Scale your containers with ansible on a non kubernetes/swarm environment

Scale your containers with ansible on a non kubernetes/swarm environment

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Scaling containers on Kubernetes with Replicatsets or scale services with docker swarm is a very easy task! but what about scaling containers in a non managed environment, when you have high traffic, absolutely you need to scale and load balance the traffic among multiple containers. In this article, we will use Ansible and nginx to scale containers.

Setting up the environment

Before starting make sure you have the required packages:

  • Ansible 2.9: pip install ansible
  • Docker latest : follow this link to install docker
  • Docker python package installed on the remote host: pip install docker
  • A ubuntu machine (18.04)

Let's Code!

In this section, we will attach the puzzle pieces, we will test everything locally, but the actual aim of this setup is to integrate it into the pipeline, so we can put the scale number and deploy it if you don't want to make it in the CI/CD pipeline, it's ok you can just launch the playbook against the server and scale your container (don't forget the container name), automatically will scale the containers and update the nginx config.

Inventory file

The inventory file will hold our variables and the target where we can execute the task, it contains two host children (network and clean) derived from the main host (local)

[local]
localhost ansible_connection=local
[local:vars]
scale=5
c_name=<container-name>
h_name=<container-name>
subnet=172.16.0                                           
network_name=network
image_name=<image-name>
[network:children]
local
[clean:children]
local

The most important variable is scale, it's the number of containers that will start in the host, the other variables are about the container name, the image, and the subnet where the containers will run.

Ansible playbook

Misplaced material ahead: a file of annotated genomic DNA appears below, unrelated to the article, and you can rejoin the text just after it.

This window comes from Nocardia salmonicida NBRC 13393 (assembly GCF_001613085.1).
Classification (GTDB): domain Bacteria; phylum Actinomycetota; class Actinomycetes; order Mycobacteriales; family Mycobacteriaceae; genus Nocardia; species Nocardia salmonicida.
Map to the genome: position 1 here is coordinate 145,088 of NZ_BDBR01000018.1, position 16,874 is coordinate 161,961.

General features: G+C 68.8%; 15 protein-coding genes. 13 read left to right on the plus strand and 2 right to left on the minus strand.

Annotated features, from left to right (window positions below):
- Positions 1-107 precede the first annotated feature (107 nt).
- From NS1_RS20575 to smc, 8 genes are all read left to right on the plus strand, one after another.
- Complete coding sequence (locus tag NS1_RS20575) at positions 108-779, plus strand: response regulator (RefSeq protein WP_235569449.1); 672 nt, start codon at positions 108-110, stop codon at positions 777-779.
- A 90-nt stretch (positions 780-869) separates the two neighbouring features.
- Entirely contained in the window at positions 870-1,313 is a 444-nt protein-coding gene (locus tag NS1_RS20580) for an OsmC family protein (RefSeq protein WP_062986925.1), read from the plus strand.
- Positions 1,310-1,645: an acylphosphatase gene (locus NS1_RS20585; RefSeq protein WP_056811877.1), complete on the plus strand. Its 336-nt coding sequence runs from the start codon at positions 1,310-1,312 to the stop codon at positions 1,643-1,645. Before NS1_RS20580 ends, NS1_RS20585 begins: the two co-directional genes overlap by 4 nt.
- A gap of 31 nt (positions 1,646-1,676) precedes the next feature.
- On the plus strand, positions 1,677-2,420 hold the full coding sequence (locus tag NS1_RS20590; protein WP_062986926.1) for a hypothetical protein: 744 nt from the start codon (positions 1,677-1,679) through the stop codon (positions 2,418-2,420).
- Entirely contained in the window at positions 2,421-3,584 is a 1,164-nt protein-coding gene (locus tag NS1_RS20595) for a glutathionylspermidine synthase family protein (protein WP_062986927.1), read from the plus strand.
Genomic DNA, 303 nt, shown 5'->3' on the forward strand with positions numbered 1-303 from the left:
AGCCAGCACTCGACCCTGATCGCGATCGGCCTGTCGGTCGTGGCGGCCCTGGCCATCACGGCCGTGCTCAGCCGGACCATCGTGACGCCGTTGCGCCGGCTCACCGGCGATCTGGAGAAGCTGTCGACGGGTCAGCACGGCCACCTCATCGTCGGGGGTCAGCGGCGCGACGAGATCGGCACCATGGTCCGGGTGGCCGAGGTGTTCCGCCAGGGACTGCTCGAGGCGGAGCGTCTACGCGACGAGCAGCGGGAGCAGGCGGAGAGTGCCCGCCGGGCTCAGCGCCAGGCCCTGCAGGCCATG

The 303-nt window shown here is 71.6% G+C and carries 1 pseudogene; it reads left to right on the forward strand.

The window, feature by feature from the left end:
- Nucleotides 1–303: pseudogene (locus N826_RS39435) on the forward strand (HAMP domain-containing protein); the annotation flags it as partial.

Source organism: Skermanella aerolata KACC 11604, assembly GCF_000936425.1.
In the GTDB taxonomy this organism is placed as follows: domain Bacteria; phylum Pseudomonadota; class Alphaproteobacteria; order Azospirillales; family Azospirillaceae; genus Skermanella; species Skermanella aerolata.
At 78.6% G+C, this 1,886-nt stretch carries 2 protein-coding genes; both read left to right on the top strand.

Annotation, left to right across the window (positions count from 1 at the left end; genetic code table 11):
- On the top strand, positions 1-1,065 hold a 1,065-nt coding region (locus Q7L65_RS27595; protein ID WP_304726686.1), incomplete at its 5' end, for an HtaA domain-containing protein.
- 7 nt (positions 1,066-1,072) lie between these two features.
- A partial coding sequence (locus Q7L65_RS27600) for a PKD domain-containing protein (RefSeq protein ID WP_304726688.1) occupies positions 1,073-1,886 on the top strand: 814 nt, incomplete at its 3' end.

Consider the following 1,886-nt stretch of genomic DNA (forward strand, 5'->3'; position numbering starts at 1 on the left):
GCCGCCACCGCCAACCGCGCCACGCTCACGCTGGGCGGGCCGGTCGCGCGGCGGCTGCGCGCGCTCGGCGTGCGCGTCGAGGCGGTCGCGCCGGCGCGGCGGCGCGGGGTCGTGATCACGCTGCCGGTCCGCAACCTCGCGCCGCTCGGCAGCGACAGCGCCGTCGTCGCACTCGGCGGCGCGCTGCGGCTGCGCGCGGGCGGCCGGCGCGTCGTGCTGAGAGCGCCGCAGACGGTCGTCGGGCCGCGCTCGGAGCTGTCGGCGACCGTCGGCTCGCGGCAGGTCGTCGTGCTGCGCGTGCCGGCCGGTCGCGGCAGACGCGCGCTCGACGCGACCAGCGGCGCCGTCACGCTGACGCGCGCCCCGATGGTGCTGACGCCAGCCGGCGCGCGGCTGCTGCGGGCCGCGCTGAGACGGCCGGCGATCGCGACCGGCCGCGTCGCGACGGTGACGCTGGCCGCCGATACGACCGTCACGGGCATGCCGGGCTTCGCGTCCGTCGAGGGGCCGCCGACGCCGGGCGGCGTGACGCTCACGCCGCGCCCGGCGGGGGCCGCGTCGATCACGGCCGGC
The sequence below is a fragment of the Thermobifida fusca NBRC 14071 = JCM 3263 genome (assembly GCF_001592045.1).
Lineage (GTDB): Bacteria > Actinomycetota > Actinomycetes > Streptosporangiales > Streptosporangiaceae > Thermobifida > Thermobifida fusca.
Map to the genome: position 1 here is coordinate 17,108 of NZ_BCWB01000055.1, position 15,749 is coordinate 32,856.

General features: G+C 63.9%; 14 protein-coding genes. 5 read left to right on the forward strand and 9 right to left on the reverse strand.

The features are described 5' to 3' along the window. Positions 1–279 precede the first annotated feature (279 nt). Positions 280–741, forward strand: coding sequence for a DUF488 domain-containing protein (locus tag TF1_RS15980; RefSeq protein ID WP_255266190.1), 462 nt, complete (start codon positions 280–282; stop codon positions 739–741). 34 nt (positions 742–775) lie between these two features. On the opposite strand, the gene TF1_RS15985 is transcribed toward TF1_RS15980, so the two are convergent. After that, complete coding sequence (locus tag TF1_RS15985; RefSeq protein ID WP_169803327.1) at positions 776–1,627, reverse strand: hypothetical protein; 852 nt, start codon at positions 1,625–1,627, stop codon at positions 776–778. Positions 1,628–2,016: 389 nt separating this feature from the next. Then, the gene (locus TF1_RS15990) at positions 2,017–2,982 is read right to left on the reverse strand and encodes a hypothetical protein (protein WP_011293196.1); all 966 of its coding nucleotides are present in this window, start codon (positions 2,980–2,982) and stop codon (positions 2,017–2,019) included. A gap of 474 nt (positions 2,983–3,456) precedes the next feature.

The ansible-playbook will hold all the logic of what we will do here. the inventory files variables will be accessible to the playbook

Creating the network

This task will create the network with the specified subnet and the gateway, note that the network will be created if doesn't exist, otherwise, the task will be skipped

- hosts: network
  tasks:                                                     
  - name: Create docker network
    docker_network:
      name: "{{ network_name }}"
      ipam_config:
        - subnet: "{{ subnet }}.0/16"
          gateway: "{{ subnet }}.1"

Getting the last scale number

Based on the image name we can get the number of containers actually running, to do that we used a shell script the gather that information. The set_fact will create a variable dynamically that will be accessible to the whole playbook by registering the output of the script and get the stdout as a JSON format.


  - name: get last scale
    script: ./get_cont_num.sh {{ image_name }}
    register: last_scale

  - set_fact: 
      last_scale={{ last_scale.stdout }}

  - debug: var=last_scale

We can debug the variable content by adding the debug keyword and print it out.

#!/bin/bash 

docker ps -f ancestor=$1 --format '{{.Names}}' | wc -l

This bash script will give us names like this name_1,name2 ..etc so we can count it with the word count command wc the line option.